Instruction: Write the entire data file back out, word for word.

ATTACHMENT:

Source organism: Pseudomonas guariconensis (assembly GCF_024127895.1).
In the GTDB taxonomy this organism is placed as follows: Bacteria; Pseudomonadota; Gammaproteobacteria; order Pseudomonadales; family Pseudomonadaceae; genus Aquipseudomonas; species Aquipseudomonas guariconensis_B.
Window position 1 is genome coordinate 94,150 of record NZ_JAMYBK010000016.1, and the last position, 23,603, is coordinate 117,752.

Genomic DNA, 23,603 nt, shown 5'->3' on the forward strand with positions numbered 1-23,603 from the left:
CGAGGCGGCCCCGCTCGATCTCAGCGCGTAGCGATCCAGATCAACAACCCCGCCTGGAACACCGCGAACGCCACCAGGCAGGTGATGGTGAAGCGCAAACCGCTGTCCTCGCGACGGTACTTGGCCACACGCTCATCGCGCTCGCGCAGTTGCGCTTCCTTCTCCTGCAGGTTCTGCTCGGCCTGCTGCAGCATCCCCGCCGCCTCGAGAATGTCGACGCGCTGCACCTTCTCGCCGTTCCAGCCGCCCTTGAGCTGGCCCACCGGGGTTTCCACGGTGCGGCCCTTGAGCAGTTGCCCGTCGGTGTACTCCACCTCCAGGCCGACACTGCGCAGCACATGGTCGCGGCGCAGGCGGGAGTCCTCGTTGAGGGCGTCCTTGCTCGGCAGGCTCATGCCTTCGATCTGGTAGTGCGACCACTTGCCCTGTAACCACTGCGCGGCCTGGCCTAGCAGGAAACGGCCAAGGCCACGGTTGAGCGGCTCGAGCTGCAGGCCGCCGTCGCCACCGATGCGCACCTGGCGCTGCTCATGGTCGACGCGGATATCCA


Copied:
Source organism: Pseudomonas guariconensis (assembly GCF_024127895.1).
In the GTDB taxonomy this organism is placed as follows: Bacteria; Pseudomonadota; Gammaproteobacteria; order Pseudomonadales; family Pseudomonadaceae; genus Aquipseudomonas; species Aquipseudomonas guariconensis_B.
Window position 1 is genome coordinate 94,150 of record NZ_JAMYBK010000016.1, and the last position, 23,603, is coordinate 117,752.

Genomic DNA, 23,603 nt, shown 5'->3' on the forward strand with positions numbered 1-23,603 from the left:
CGAGGCGGCCCCGCTCGATCTCAGCGCGTAGCGATCCAGATCAACAACCCCGCCTGGAACACCGCGAACGCCACCAGGCAGGTGATGGTGAAGCGCAAACCGCTGTCCTCGCGACGGTACTTGGCCACACGCTCATCGCGCTCGCGCAGTTGCGCTTCCTTCTCCTGCAGGTTCTGCTCGGCCTGCTGCAGCATCCCCGCCGCCTCGAGAATGTCGACGCGCTGCACCTTCTCGCCGTTCCAGCCGCCCTTGAGCTGGCCCACCGGGGTTTCCACGGTGCGGCCCTTGAGCAGTTGCCCGTCGGTGTACTCCACCTCCAGGCCGACACTGCGCAGCACATGGTCGCGGCGCAGGCGGGAGTCCTCGTTGAGGGCGTCCTTGCTCGGCAGGCTCATGCCTTCGATCTGGTAGTGCGACCACTTGCCCTGTAACCACTGCGCGGCCTGGCCTAGCAGGAAACGGCCAAGGCCACGGTTGAGCGGCTCGAGCTGCAGGCCGCCGTCGCCACCGATGCGCACCTGGCGCTGCTCATGGTCGACGCGGATATCCA